We’re fortunate to be able to work with shops of all sizes and types across the United States. While it’s incredible to see all of the great things people are doing in the industry, we still see the opposite side of that as well.
We see some of the shops that aren’t adapting to the needs of technicians or customers. It can be extremely frustrating when trying to coach a client to see their business through a lens other than their own. Some aren’t great places to work and there are a few reasons as to why. The ones we’ll address today speak directly to the leadership of the shop.
3 Reasons Shop Leadership Falls Short
Failure to Adapt
A big difference between highly successful shops and some that struggle lies in their ability to adapt in an environment that seemingly changes by the minute. All aspects of the service business are changing rapidly. It’s scary to see how fast technology is changing the way we work. From the tools we use in the shop to the management systems we use to run our shops, it’s drastically different than just five years ago.
I can’t imagine being near retirement age, owning a shop, and trying to keep up with the changes needed. With the amount of Baby Boomers looking for their way out, I have a feeling there are a large number of business owners that are concerned with that.
Unfortunately, this business is not slowing down for anybody. It’s kind of like running on a treadmill to keep up with the latest in industry changes.
A distant cousin to “failure to adapt” is stubbornness. Knowing that you have to change, but having too much pride to do so can be an absolute killer. Read any business book and you’ll see them destroy the “because it’s the way we’ve always done it” culture. Stubbornness drives that excuse, and it stunts the ability of your shop to make progress.
The first step to recovery is admitting you have a problem — which isn’t easy for stubborn people like me. Coming to the realization that there might be a better way forward is hard to do. With that being said, taking an attitude to embrace outside ideas can be a game changer for your business.
It’s not hard to complain about the speed at which the industry is moving right now. The amount of investment needed by shops to increase their knowledge and the tools to utilize that knowledge is considerable. It can feel like it’s tearing into your profit margin and be a real buzz kill. The thought of it can paralyze you. While laziness might not be the exact definition of what I’m explaining here, the results of your work can be perceived as such.
Make sure you recognize if the changes are overwhelming and starting to give you that uneasy feeling that you need to get some help. You’re not alone in that regard, and it’s actually pretty healthy to acknowledge that.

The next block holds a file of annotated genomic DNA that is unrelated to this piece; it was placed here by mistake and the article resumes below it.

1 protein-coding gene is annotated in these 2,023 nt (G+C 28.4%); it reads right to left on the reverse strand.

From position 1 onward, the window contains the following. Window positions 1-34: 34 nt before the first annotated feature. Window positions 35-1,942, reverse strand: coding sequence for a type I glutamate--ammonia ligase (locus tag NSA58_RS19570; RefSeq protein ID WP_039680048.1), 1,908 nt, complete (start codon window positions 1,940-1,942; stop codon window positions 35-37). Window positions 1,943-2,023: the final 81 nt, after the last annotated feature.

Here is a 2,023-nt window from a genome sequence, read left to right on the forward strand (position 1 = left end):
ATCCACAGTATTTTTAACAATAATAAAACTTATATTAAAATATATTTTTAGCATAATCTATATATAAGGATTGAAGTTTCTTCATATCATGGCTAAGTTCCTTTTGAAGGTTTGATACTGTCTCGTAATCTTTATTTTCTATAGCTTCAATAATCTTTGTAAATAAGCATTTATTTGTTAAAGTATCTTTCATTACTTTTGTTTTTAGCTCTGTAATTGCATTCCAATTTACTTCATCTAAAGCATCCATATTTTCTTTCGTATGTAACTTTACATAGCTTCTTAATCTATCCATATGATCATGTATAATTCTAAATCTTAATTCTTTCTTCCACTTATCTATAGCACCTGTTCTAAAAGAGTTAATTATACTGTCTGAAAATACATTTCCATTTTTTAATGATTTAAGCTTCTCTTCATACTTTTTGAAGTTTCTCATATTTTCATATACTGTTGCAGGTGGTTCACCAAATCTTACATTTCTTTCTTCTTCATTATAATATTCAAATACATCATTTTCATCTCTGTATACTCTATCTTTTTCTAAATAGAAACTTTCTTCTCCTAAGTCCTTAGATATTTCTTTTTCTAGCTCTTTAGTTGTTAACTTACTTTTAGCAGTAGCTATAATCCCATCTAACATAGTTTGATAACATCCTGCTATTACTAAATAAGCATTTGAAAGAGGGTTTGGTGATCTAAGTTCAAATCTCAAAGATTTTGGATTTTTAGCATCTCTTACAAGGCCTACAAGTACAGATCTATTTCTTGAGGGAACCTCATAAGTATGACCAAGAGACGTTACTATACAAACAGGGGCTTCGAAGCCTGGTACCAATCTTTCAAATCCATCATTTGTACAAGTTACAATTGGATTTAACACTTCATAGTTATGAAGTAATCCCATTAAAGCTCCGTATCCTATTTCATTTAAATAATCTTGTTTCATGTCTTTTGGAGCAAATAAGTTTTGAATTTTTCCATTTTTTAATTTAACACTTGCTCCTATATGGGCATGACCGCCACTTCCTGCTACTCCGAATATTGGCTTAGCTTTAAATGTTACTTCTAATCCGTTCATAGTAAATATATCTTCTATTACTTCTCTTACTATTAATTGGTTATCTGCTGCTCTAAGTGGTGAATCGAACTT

Stop, Listen, Adjust
If you suffer from one of the three categories I listed above; failure to adapt, stubbornness or laziness, the first step is to understand and accept that you fall into one of these categories.
For the most part, you’re going to know if any of these are applicable to you already. Taking time to think through if one of these areas are holding you back from your goals is huge because it allows you to focus on where you can improve.
An example that I recently had of this fell on the laziness category. I was feeling really tired all of the time, which was super frustrating. I had started reading about how to generate more energy and talking to others about it when I had a friend recommend that I start making smoothies for myself. It’s not something I had done in the past but thought, “what the hell?” I’m about three weeks in, and I feel so much better! A simple tweak in my diet made a huge impact and makes me want to research the topic even more.
The same can be said for you and your shop. Understand where your shop falls short in the eyes of your technicians. Sit down and actually talk to the techs about their pain points and make real adjustments to accommodate them, where you can.
As the demand for mechanics and technicians grows, so do their options. Word of mouth travels fast in the world of a mechanic and many times a shop’s reputation precedes them.
If you’re able to truly listen to your people, make tweaks based on the feedback, and really care about making your shop the place that techs want to be, you can change the entire narrative of your business.